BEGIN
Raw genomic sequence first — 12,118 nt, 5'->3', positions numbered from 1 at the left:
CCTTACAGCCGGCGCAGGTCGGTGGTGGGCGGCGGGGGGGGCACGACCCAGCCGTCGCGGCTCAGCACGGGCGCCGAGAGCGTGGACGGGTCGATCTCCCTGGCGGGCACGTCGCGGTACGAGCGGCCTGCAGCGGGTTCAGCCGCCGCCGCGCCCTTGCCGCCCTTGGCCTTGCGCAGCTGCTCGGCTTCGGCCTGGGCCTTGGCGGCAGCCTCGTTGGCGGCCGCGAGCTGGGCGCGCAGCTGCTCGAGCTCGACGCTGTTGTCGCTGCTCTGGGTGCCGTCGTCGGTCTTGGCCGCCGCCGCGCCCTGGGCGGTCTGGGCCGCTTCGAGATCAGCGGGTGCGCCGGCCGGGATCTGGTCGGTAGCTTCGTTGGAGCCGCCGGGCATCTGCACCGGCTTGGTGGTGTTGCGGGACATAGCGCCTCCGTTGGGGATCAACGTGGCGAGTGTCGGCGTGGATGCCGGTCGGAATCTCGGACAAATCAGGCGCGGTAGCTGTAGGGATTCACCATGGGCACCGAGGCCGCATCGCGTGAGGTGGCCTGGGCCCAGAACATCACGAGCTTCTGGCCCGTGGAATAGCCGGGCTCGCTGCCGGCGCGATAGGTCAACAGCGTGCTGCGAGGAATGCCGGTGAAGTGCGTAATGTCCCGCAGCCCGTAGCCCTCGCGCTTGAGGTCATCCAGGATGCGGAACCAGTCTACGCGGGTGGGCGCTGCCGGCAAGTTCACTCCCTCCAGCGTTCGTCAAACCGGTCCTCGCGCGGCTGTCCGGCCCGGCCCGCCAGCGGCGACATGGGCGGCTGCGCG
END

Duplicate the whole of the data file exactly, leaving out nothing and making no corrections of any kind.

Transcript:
Raw genomic sequence first — 12,118 nt, 5'->3', positions numbered from 1 at the left:
CCTTACAGCCGGCGCAGGTCGGTGGTGGGCGGCGGGGGGGGCACGACCCAGCCGTCGCGGCTCAGCACGGGCGCCGAGAGCGTGGACGGGTCGATCTCCCTGGCGGGCACGTCGCGGTACGAGCGGCCTGCAGCGGGTTCAGCCGCCGCCGCGCCCTTGCCGCCCTTGGCCTTGCGCAGCTGCTCGGCTTCGGCCTGGGCCTTGGCGGCAGCCTCGTTGGCGGCCGCGAGCTGGGCGCGCAGCTGCTCGAGCTCGACGCTGTTGTCGCTGCTCTGGGTGCCGTCGTCGGTCTTGGCCGCCGCCGCGCCCTGGGCGGTCTGGGCCGCTTCGAGATCAGCGGGTGCGCCGGCCGGGATCTGGTCGGTAGCTTCGTTGGAGCCGCCGGGCATCTGCACCGGCTTGGTGGTGTTGCGGGACATAGCGCCTCCGTTGGGGATCAACGTGGCGAGTGTCGGCGTGGATGCCGGTCGGAATCTCGGACAAATCAGGCGCGGTAGCTGTAGGGATTCACCATGGGCACCGAGGCCGCATCGCGTGAGGTGGCCTGGGCCCAGAACATCACGAGCTTCTGGCCCGTGGAATAGCCGGGCTCGCTGCCGGCGCGATAGGTCAACAGCGTGCTGCGAGGAATGCCGGTGAAGTGCGTAATGTCCCGCAGCCCGTAGCCCTCGCGCTTGAGGTCATCCAGGATGCGGAACCAGTCTACGCGGGTGGGCGCTGCCGGCAAGTTCACTCCCTCCAGCGTTCGTCAAACCGGTCCTCGCGCGGCTGTCCGGCCCGGCCCGCCAGCGGCGACATGGGCGGCTGCGCG